Dell’s VxRail Partners Expect Price Increase As Broadcom Kills VMware Perpetual Licenses

“It’s created a demand spike for the product. Customers on VMware environments mostly prefer to lock in their perpetual licensing for three more years before any price increases kick in,” one VxRail seller tells CRN.


The death of VMware’s perpetual licenses has come calling for Dell Technologies’ VxRail, with customers racing to lock in prices before perpetual license sales end April 30, multiple partners told CRN.

Partners fear VMware’s new parent Broadcom could hike the cost of the market-dominating hyperconverged infrastructure solution as much as 30 percent once the deadline passes in two weeks.

“The price of VMware licensing will be going up,” said one Platinum partner who asked not to be identified. “We’re trying to help customers take advantage by leveraging creative financing options to get their VxRail deals with perpetual licensing booked before the deadline. We try to pass along as much discount as we can to customers regardless, but even more so now to ensure they’re able to take advantage of the deadline if they’re able to.”

[RELATED: Broadcom Suspends VMware Sales One Week To Migrate SAP To Oracle]

Dell Technologies sent partners a memo warning VxRail with a perpetual license is only available until April 30, no exceptions.

“Orders placed post EOL Date and any order with more than a 3-year term for software and support will not be accepted. Ensure that orders are conforming and are placed with Dell prior to the April 30, 2024 deadline,” according to the memo, which was viewed by CRN.

In a statement to CRN, Dell Technologies said it had already alluded to the coming price increase – and others -- in its most recent earnings call.

As you heard in Q4 earnings, we expect it to be an inflationary environment going forward, and we will price to the best of our ability in the market,” a Dell spokesperson said.

One Dell Platinum partner who is also VMware partner has experienced a rush of interest with customers hoping to keep their pricing low. He said there is no sugar-coating what happens to customers who need this technology come May.

“It’s created a demand spike for the product,” he told CRN. “Customers on VMware environments mostly prefer to lock in their perpetual licensing for three more years before any price increases kick in.”

In 2023, Dell dominated the hyperconverged worldwide revenue hardware market. The Round Rock, Texas company boasts a market share of 34.7 percent ($3.55 billion) compared with Nutanix’s 14.9 percent ($1.52 billion) and HPE’s 9.5 percent ($967.33 million), according to market researcher IDG.

Dell Technologies has generated at least $17.3 billion in revenue for VMware since 2021, and it annually provided nearly 40 percent of the virtualization giant’s sales through an ongoing partnership that was meant to last until 2026, according to regulatory filings.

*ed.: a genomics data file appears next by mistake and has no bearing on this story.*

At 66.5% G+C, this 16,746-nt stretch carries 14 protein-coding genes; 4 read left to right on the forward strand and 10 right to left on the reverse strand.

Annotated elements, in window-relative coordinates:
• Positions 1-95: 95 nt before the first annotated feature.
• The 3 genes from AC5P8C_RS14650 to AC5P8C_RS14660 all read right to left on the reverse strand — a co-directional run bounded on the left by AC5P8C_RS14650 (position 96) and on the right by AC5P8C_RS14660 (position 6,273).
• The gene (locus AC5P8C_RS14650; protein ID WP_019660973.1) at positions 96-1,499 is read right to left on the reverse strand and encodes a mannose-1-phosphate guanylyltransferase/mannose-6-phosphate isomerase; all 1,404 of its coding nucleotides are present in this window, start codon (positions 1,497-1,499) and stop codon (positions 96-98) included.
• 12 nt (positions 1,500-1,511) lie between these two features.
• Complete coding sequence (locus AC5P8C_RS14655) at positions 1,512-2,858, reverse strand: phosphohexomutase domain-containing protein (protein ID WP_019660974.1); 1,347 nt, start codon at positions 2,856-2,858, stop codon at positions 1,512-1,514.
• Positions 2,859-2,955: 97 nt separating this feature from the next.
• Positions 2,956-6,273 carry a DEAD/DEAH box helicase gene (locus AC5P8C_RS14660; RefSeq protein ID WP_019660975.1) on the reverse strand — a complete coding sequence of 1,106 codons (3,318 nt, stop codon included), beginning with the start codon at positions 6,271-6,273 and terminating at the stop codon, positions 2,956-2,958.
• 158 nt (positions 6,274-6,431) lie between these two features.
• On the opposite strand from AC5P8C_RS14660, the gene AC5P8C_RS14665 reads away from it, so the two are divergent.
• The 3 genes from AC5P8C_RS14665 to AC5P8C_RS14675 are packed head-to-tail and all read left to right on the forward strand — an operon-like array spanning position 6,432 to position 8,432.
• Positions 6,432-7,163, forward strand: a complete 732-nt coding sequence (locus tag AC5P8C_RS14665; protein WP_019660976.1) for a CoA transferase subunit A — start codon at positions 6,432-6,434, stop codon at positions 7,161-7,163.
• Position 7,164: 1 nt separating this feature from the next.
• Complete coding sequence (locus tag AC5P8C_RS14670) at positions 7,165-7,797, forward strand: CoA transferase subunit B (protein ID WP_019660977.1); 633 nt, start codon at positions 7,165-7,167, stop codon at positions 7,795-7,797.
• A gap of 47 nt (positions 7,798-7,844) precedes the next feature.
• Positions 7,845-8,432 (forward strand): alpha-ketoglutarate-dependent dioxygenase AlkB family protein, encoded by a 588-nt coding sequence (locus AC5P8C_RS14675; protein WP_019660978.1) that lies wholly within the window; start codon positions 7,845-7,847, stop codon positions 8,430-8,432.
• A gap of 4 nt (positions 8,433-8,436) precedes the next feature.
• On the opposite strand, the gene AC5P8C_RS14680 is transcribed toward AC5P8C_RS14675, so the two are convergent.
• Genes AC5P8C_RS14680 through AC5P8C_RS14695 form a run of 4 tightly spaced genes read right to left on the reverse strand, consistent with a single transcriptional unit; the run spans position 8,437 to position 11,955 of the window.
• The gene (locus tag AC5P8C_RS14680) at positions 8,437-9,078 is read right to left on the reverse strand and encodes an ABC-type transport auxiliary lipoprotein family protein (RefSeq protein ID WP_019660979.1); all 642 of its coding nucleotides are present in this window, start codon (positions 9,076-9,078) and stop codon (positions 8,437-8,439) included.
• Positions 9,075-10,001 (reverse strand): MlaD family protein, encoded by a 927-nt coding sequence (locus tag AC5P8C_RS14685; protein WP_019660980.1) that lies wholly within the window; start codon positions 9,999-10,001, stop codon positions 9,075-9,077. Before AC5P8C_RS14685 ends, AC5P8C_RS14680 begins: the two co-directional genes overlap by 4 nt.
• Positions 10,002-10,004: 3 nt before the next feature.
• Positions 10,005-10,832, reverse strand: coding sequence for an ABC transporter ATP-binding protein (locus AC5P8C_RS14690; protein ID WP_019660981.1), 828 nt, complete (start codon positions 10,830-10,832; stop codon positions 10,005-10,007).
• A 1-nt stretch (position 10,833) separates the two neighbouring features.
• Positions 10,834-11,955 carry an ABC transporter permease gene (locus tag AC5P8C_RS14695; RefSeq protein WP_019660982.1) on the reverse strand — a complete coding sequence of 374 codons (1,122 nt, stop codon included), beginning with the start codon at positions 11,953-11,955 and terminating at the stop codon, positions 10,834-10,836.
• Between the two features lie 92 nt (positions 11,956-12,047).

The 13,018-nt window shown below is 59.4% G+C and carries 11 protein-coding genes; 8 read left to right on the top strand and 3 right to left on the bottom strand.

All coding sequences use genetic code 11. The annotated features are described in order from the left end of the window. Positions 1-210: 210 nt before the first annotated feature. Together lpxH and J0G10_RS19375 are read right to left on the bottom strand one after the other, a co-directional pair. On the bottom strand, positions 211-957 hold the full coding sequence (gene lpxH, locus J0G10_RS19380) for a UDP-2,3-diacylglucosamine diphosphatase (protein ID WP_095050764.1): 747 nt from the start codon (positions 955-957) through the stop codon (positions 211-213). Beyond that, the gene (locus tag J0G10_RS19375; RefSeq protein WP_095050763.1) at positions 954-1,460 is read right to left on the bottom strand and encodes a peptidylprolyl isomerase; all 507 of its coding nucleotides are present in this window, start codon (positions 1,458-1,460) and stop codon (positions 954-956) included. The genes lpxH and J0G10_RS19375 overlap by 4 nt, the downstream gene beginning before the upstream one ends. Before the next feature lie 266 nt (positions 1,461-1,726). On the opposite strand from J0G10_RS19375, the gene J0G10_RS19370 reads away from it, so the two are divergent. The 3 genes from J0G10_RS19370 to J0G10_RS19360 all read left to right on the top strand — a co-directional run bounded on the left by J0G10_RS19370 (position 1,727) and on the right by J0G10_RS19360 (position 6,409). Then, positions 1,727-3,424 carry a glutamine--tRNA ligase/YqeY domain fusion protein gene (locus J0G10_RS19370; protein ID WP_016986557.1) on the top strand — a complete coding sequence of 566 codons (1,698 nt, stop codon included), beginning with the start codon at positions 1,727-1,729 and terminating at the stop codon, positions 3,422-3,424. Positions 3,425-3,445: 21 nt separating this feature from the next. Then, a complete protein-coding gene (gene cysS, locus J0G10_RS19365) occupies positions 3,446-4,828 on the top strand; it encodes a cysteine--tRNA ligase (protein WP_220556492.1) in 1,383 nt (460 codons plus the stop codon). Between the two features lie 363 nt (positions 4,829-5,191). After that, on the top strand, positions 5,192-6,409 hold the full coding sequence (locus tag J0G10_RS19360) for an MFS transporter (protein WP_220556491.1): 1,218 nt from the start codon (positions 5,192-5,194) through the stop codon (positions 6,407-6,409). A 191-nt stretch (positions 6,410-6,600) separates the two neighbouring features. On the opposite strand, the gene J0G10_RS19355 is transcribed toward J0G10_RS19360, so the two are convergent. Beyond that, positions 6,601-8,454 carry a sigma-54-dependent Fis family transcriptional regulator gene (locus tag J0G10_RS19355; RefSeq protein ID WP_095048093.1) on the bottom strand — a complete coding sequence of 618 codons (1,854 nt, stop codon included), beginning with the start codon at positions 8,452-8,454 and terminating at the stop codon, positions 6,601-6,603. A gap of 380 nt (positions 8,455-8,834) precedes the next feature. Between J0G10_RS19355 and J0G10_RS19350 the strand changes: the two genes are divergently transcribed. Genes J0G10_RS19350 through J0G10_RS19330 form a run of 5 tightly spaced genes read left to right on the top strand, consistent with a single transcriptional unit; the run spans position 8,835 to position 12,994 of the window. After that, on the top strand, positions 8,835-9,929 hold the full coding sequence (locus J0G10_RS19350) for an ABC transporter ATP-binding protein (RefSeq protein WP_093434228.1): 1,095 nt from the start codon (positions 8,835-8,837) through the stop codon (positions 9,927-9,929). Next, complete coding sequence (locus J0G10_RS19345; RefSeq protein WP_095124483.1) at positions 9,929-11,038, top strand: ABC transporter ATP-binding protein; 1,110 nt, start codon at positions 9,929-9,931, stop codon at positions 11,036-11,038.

Dell Technologies killed that deal at the end of January, a move that came two years before it was due to expire. Dell cited a clause that allowed it to exit the agreement within 60 days of a change of ownership.

CRN asked Dell Technologies if it expected to continue to support VMware’s revenue at that same level in the absence of those previous OEM agreements.

“Broadcom and VMware solutions currently remain a part of Dell’s portfolio of products, including embedded solutions such as VxRail. Your question about Broadcom's business make-up is best directed to Broadcom,” a Dell spokesperson replied.

Broadcom declined to comment on the topic.

From his earliest remarks on the deal in May 2022, 18 months before it closed, Broadcom CEO Hock Tan said VMware’s perpetual licenses sales would end and all licenses would be subscription-based. VMware was purchased by Broadcom on Nov. 22. Broadcom announced the end of perpetual licensing Dec. 11. Dell, however, was still allowed to sell the VMware perpetual licensing on VxRail under until April 30.

“As a result of (Broadcom’s) announcement and other recent developments, we are announcing changes in our VxRail and VCF on VxRail product licensing structure,” Dell Technologies told partners in an email.

In addition to locking in perpetual licenses for VxRail by April 30, Dell Technologies said VxRail support renewals with perpetual VMware licenses are no longer available to purchase, and VxRail VMware hardware support renewals with vSAN embedded software “cannot be accepted and need to be requoted with hardware only ,” Dell wrote.

Dell Technologies said customers with existing VxRail systems with VMware licenses would be unaffected. Those customers will have ongoing “ProSupport / ProSupport+ until their respective software support contracts expire,” according to Dell’s memo.

The changes also do not affect Dell's single-vendor first call support and deployment experience, including ProSupport and ProDeploy service, Dell stated in the email.